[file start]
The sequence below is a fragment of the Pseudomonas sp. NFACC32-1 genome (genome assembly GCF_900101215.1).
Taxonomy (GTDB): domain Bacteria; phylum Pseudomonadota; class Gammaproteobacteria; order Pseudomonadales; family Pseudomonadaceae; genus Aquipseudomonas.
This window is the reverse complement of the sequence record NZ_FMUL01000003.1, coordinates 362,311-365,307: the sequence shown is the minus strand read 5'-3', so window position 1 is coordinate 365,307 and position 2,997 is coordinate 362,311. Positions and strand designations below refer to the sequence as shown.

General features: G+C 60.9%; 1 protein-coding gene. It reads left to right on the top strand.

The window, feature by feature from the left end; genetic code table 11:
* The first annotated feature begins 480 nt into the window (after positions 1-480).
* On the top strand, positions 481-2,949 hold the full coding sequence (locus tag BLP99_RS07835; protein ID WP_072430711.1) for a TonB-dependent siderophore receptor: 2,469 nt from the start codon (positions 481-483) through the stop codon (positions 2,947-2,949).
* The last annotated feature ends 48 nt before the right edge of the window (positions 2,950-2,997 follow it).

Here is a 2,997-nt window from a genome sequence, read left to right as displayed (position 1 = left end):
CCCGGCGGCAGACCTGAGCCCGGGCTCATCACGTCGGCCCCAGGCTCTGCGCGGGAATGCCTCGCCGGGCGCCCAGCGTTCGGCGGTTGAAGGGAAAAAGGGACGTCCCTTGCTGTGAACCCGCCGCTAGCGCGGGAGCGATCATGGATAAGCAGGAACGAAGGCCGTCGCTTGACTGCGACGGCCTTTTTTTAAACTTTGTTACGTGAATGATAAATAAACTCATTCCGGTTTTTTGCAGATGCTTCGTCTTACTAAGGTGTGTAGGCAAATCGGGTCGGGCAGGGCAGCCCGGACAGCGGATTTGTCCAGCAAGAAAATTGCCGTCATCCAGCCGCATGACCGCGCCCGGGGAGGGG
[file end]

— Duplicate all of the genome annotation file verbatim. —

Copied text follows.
The sequence below is a fragment of the Pseudomonas sp. NFACC32-1 genome (genome assembly GCF_900101215.1).
Taxonomy (GTDB): domain Bacteria; phylum Pseudomonadota; class Gammaproteobacteria; order Pseudomonadales; family Pseudomonadaceae; genus Aquipseudomonas.
This window is the reverse complement of the sequence record NZ_FMUL01000003.1, coordinates 362,311-365,307: the sequence shown is the minus strand read 5'-3', so window position 1 is coordinate 365,307 and position 2,997 is coordinate 362,311. Positions and strand designations below refer to the sequence as shown.

General features: G+C 60.9%; 1 protein-coding gene. It reads left to right on the top strand.

The window, feature by feature from the left end; genetic code table 11:
* The first annotated feature begins 480 nt into the window (after positions 1-480).
* On the top strand, positions 481-2,949 hold the full coding sequence (locus tag BLP99_RS07835; protein ID WP_072430711.1) for a TonB-dependent siderophore receptor: 2,469 nt from the start codon (positions 481-483) through the stop codon (positions 2,947-2,949).
* The last annotated feature ends 48 nt before the right edge of the window (positions 2,950-2,997 follow it).

Here is a 2,997-nt window from a genome sequence, read left to right as displayed (position 1 = left end):
CCCGGCGGCAGACCTGAGCCCGGGCTCATCACGTCGGCCCCAGGCTCTGCGCGGGAATGCCTCGCCGGGCGCCCAGCGTTCGGCGGTTGAAGGGAAAAAGGGACGTCCCTTGCTGTGAACCCGCCGCTAGCGCGGGAGCGATCATGGATAAGCAGGAACGAAGGCCGTCGCTTGACTGCGACGGCCTTTTTTTAAACTTTGTTACGTGAATGATAAATAAACTCATTCCGGTTTTTTGCAGATGCTTCGTCTTACTAAGGTGTGTAGGCAAATCGGGTCGGGCAGGGCAGCCCGGACAGCGGATTTGTCCAGCAAGAAAATTGCCGTCATCCAGCCGCATGACCGCGCCCGGGGAGGGG